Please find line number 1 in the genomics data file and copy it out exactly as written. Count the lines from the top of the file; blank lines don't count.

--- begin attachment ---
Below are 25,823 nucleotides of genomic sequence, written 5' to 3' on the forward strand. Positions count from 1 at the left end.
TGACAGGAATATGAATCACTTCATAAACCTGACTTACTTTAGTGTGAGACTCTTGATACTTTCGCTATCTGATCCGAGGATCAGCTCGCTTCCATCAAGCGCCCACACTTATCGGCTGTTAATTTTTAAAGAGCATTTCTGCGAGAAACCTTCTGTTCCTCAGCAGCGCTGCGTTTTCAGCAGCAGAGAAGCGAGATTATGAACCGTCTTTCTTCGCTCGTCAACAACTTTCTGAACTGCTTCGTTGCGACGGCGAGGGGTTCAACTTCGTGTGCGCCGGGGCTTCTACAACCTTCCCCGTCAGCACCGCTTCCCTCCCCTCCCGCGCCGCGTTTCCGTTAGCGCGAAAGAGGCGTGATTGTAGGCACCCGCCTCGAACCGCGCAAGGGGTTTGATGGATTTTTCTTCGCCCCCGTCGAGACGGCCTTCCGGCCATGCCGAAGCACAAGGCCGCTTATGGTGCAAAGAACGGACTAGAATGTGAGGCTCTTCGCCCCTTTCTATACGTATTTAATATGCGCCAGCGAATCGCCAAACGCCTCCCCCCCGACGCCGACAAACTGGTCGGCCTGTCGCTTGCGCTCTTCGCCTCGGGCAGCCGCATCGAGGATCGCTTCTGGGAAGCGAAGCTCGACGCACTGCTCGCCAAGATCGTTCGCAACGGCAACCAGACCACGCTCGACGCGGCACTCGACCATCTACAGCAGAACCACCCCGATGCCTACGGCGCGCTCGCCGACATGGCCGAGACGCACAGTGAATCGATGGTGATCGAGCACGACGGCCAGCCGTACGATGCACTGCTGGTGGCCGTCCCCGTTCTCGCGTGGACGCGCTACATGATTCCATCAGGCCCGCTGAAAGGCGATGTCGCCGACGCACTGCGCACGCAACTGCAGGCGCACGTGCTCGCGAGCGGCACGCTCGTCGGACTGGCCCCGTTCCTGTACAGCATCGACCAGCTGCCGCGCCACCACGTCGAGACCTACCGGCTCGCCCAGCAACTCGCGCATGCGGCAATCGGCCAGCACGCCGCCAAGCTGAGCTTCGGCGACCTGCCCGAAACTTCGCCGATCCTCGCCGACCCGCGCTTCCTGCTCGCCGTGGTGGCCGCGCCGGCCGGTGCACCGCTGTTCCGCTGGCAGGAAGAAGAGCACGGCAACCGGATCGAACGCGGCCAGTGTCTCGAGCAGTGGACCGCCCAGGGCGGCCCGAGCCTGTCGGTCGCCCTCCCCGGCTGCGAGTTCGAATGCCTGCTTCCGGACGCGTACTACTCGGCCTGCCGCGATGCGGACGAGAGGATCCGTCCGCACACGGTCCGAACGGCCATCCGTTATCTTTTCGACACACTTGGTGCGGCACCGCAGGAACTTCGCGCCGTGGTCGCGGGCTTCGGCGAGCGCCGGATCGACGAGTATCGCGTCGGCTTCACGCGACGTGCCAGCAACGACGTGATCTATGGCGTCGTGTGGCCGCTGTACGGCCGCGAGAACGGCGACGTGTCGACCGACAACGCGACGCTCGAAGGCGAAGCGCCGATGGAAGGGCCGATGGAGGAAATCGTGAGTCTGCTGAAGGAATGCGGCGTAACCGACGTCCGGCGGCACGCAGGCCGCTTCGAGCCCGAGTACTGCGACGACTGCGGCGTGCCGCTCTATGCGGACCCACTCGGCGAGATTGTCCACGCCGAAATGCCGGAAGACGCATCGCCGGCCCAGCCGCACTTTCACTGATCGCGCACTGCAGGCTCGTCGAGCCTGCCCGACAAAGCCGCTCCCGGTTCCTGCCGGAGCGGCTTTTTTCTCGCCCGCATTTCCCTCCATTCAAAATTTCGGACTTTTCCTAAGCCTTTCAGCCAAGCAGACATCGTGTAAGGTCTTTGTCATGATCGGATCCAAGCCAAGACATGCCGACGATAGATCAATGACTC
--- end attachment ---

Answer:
Below are 25,823 nucleotides of genomic sequence, written 5' to 3' on the forward strand. Positions count from 1 at the left end.